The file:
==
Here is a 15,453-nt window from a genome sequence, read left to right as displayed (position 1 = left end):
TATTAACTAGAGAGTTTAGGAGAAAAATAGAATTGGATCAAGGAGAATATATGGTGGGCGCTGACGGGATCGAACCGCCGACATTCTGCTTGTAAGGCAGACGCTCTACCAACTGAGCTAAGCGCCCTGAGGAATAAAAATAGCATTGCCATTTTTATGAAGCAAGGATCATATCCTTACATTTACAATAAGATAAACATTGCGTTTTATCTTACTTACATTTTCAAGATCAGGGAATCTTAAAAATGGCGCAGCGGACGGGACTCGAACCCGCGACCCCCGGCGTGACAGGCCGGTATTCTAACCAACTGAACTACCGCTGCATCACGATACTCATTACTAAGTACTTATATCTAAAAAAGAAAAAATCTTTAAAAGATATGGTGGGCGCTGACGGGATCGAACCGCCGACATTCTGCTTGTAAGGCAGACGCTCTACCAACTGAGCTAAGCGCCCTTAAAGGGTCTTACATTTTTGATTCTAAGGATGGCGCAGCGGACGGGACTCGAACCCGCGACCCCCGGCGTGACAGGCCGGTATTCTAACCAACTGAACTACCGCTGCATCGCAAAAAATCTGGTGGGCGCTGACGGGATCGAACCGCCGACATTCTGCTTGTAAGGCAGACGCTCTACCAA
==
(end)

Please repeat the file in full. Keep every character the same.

Here is a 15,453-nt window from a genome sequence, read left to right as displayed (position 1 = left end):
TATTAACTAGAGAGTTTAGGAGAAAAATAGAATTGGATCAAGGAGAATATATGGTGGGCGCTGACGGGATCGAACCGCCGACATTCTGCTTGTAAGGCAGACGCTCTACCAACTGAGCTAAGCGCCCTGAGGAATAAAAATAGCATTGCCATTTTTATGAAGCAAGGATCATATCCTTACATTTACAATAAGATAAACATTGCGTTTTATCTTACTTACATTTTCAAGATCAGGGAATCTTAAAAATGGCGCAGCGGACGGGACTCGAACCCGCGACCCCCGGCGTGACAGGCCGGTATTCTAACCAACTGAACTACCGCTGCATCACGATACTCATTACTAAGTACTTATATCTAAAAAAGAAAAAATCTTTAAAAGATATGGTGGGCGCTGACGGGATCGAACCGCCGACATTCTGCTTGTAAGGCAGACGCTCTACCAACTGAGCTAAGCGCCCTTAAAGGGTCTTACATTTTTGATTCTAAGGATGGCGCAGCGGACGGGACTCGAACCCGCGACCCCCGGCGTGACAGGCCGGTATTCTAACCAACTGAACTACCGCTGCATCGCAAAAAATCTGGTGGGCGCTGACGGGATCGAACCGCCGACATTCTGCTTGTAAGGCAGACGCTCTACCAA